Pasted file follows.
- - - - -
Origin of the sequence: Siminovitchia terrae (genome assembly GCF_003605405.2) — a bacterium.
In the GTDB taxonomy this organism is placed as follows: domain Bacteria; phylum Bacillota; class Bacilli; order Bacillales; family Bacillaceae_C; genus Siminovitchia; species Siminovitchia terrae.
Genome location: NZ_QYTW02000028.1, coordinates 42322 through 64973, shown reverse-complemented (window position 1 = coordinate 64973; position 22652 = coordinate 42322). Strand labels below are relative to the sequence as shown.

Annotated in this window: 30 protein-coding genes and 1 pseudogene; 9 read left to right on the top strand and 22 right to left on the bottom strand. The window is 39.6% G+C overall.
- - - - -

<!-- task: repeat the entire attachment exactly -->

Origin of the sequence: Siminovitchia terrae (genome assembly GCF_003605405.2) — a bacterium.
In the GTDB taxonomy this organism is placed as follows: domain Bacteria; phylum Bacillota; class Bacilli; order Bacillales; family Bacillaceae_C; genus Siminovitchia; species Siminovitchia terrae.
Genome location: NZ_QYTW02000028.1, coordinates 42322 through 64973, shown reverse-complemented (window position 1 = coordinate 64973; position 22652 = coordinate 42322). Strand labels below are relative to the sequence as shown.

Annotated in this window: 30 protein-coding genes and 1 pseudogene; 9 read left to right on the top strand and 22 right to left on the bottom strand. The window is 39.6% G+C overall.